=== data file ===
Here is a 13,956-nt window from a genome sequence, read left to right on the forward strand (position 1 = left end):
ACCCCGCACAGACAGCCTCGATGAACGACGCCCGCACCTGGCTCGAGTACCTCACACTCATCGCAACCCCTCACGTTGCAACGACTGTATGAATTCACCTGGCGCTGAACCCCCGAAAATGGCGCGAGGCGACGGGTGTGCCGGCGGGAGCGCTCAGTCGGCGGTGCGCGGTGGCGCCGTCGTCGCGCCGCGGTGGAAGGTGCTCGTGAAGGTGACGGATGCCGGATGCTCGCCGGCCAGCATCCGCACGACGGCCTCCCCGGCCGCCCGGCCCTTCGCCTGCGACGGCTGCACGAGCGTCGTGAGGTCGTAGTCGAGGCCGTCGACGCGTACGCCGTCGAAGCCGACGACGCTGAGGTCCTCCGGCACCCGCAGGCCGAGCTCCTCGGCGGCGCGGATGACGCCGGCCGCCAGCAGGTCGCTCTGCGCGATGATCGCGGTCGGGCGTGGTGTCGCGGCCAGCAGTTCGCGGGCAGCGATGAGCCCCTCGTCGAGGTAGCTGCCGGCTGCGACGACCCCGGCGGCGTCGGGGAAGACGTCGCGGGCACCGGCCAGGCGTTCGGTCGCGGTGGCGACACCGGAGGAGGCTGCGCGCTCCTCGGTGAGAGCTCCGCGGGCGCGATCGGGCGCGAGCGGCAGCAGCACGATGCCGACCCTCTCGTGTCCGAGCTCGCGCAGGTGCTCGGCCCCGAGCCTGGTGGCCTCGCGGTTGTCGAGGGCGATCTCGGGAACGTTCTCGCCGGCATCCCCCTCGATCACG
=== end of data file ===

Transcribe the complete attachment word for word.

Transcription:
Here is a 13,956-nt window from a genome sequence, read left to right on the forward strand (position 1 = left end):
ACCCCGCACAGACAGCCTCGATGAACGACGCCCGCACCTGGCTCGAGTACCTCACACTCATCGCAACCCCTCACGTTGCAACGACTGTATGAATTCACCTGGCGCTGAACCCCCGAAAATGGCGCGAGGCGACGGGTGTGCCGGCGGGAGCGCTCAGTCGGCGGTGCGCGGTGGCGCCGTCGTCGCGCCGCGGTGGAAGGTGCTCGTGAAGGTGACGGATGCCGGATGCTCGCCGGCCAGCATCCGCACGACGGCCTCCCCGGCCGCCCGGCCCTTCGCCTGCGACGGCTGCACGAGCGTCGTGAGGTCGTAGTCGAGGCCGTCGACGCGTACGCCGTCGAAGCCGACGACGCTGAGGTCCTCCGGCACCCGCAGGCCGAGCTCCTCGGCGGCGCGGATGACGCCGGCCGCCAGCAGGTCGCTCTGCGCGATGATCGCGGTCGGGCGTGGTGTCGCGGCCAGCAGTTCGCGGGCAGCGATGAGCCCCTCGTCGAGGTAGCTGCCGGCTGCGACGACCCCGGCGGCGTCGGGGAAGACGTCGCGGGCACCGGCCAGGCGTTCGGTCGCGGTGGCGACACCGGAGGAGGCTGCGCGCTCCTCGGTGAGAGCTCCGCGGGCGCGATCGGGCGCGAGCGGCAGCAGCACGATGCCGACCCTCTCGTGTCCGAGCTCGCGCAGGTGCTCGGCCCCGAGCCTGGTGGCCTCGCGGTTGTCGAGGGCGATCTCGGGAACGTTCTCGCCGGCATCCCCCTCGATCACG